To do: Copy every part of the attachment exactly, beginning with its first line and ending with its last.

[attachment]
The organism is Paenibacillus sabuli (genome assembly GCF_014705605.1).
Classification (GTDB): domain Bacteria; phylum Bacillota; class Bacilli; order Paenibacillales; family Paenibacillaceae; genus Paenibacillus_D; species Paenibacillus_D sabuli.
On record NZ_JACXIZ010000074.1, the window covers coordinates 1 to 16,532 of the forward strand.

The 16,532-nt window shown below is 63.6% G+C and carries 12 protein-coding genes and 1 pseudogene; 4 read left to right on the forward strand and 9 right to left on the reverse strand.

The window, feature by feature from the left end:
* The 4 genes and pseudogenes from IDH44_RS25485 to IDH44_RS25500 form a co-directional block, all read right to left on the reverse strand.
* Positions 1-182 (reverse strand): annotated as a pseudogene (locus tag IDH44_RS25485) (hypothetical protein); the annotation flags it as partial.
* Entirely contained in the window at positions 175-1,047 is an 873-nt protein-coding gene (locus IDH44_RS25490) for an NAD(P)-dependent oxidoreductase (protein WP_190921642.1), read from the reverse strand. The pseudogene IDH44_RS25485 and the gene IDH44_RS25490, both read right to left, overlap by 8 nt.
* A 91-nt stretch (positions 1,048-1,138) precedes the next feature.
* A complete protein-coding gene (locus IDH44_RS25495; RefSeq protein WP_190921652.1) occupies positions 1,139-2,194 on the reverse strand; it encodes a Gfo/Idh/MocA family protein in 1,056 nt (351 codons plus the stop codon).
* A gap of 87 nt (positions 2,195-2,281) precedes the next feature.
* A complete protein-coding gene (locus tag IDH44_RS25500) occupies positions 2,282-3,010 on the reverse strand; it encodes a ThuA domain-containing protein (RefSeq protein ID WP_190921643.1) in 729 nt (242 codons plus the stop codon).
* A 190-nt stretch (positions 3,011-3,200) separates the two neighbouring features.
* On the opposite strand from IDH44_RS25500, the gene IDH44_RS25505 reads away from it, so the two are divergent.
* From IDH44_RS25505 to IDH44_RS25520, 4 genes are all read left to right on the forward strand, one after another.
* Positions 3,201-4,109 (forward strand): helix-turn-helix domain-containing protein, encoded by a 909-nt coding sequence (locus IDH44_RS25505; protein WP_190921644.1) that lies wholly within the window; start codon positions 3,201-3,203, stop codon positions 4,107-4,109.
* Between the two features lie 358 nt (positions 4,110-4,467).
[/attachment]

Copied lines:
The organism is Paenibacillus sabuli (genome assembly GCF_014705605.1).
Classification (GTDB): domain Bacteria; phylum Bacillota; class Bacilli; order Paenibacillales; family Paenibacillaceae; genus Paenibacillus_D; species Paenibacillus_D sabuli.
On record NZ_JACXIZ010000074.1, the window covers coordinates 1 to 16,532 of the forward strand.

The 16,532-nt window shown below is 63.6% G+C and carries 12 protein-coding genes and 1 pseudogene; 4 read left to right on the forward strand and 9 right to left on the reverse strand.

The window, feature by feature from the left end:
* The 4 genes and pseudogenes from IDH44_RS25485 to IDH44_RS25500 form a co-directional block, all read right to left on the reverse strand.
* Positions 1-182 (reverse strand): annotated as a pseudogene (locus tag IDH44_RS25485) (hypothetical protein); the annotation flags it as partial.
* Entirely contained in the window at positions 175-1,047 is an 873-nt protein-coding gene (locus IDH44_RS25490) for an NAD(P)-dependent oxidoreductase (protein WP_190921642.1), read from the reverse strand. The pseudogene IDH44_RS25485 and the gene IDH44_RS25490, both read right to left, overlap by 8 nt.
* A 91-nt stretch (positions 1,048-1,138) precedes the next feature.
* A complete protein-coding gene (locus IDH44_RS25495; RefSeq protein WP_190921652.1) occupies positions 1,139-2,194 on the reverse strand; it encodes a Gfo/Idh/MocA family protein in 1,056 nt (351 codons plus the stop codon).
* A gap of 87 nt (positions 2,195-2,281) precedes the next feature.
* A complete protein-coding gene (locus tag IDH44_RS25500) occupies positions 2,282-3,010 on the reverse strand; it encodes a ThuA domain-containing protein (RefSeq protein ID WP_190921643.1) in 729 nt (242 codons plus the stop codon).
* A 190-nt stretch (positions 3,011-3,200) separates the two neighbouring features.
* On the opposite strand from IDH44_RS25500, the gene IDH44_RS25505 reads away from it, so the two are divergent.
* From IDH44_RS25505 to IDH44_RS25520, 4 genes are all read left to right on the forward strand, one after another.
* Positions 3,201-4,109 (forward strand): helix-turn-helix domain-containing protein, encoded by a 909-nt coding sequence (locus IDH44_RS25505; protein WP_190921644.1) that lies wholly within the window; start codon positions 3,201-3,203, stop codon positions 4,107-4,109.
* Between the two features lie 358 nt (positions 4,110-4,467).